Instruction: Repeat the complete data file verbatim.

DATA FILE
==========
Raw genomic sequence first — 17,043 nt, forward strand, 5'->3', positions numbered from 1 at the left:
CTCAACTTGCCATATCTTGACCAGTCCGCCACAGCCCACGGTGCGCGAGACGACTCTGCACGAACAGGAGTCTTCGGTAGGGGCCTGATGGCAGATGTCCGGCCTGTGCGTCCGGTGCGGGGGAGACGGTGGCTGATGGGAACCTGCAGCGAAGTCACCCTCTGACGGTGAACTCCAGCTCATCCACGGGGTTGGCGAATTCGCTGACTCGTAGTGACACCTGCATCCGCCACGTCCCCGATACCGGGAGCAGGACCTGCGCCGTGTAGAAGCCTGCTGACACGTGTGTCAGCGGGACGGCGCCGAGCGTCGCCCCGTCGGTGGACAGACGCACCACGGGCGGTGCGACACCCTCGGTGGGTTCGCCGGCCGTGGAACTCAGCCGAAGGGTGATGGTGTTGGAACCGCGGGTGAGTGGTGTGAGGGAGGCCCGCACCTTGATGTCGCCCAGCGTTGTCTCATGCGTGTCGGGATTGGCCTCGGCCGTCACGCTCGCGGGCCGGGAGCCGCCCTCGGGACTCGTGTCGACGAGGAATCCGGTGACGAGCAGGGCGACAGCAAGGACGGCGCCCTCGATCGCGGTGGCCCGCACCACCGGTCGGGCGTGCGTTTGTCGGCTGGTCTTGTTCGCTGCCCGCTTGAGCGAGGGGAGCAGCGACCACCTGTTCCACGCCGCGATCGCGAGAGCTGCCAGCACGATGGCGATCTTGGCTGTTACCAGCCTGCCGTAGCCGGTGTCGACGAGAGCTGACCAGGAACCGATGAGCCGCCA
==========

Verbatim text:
Raw genomic sequence first — 17,043 nt, forward strand, 5'->3', positions numbered from 1 at the left:
CTCAACTTGCCATATCTTGACCAGTCCGCCACAGCCCACGGTGCGCGAGACGACTCTGCACGAACAGGAGTCTTCGGTAGGGGCCTGATGGCAGATGTCCGGCCTGTGCGTCCGGTGCGGGGGAGACGGTGGCTGATGGGAACCTGCAGCGAAGTCACCCTCTGACGGTGAACTCCAGCTCATCCACGGGGTTGGCGAATTCGCTGACTCGTAGTGACACCTGCATCCGCCACGTCCCCGATACCGGGAGCAGGACCTGCGCCGTGTAGAAGCCTGCTGACACGTGTGTCAGCGGGACGGCGCCGAGCGTCGCCCCGTCGGTGGACAGACGCACCACGGGCGGTGCGACACCCTCGGTGGGTTCGCCGGCCGTGGAACTCAGCCGAAGGGTGATGGTGTTGGAACCGCGGGTGAGTGGTGTGAGGGAGGCCCGCACCTTGATGTCGCCCAGCGTTGTCTCATGCGTGTCGGGATTGGCCTCGGCCGTCACGCTCGCGGGCCGGGAGCCGCCCTCGGGACTCGTGTCGACGAGGAATCCGGTGACGAGCAGGGCGACAGCAAGGACGGCGCCCTCGATCGCGGTGGCCCGCACCACCGGTCGGGCGTGCGTTTGTCGGCTGGTCTTGTTCGCTGCCCGCTTGAGCGAGGGGAGCAGCGACCACCTGTTCCACGCCGCGATCGCGAGAGCTGCCAGCACGATGGCGATCTTGGCTGTTACCAGCCTGCCGTAGCCGGTGTCGACGAGAGCTGACCAGGAACCGATGAGCCGCCA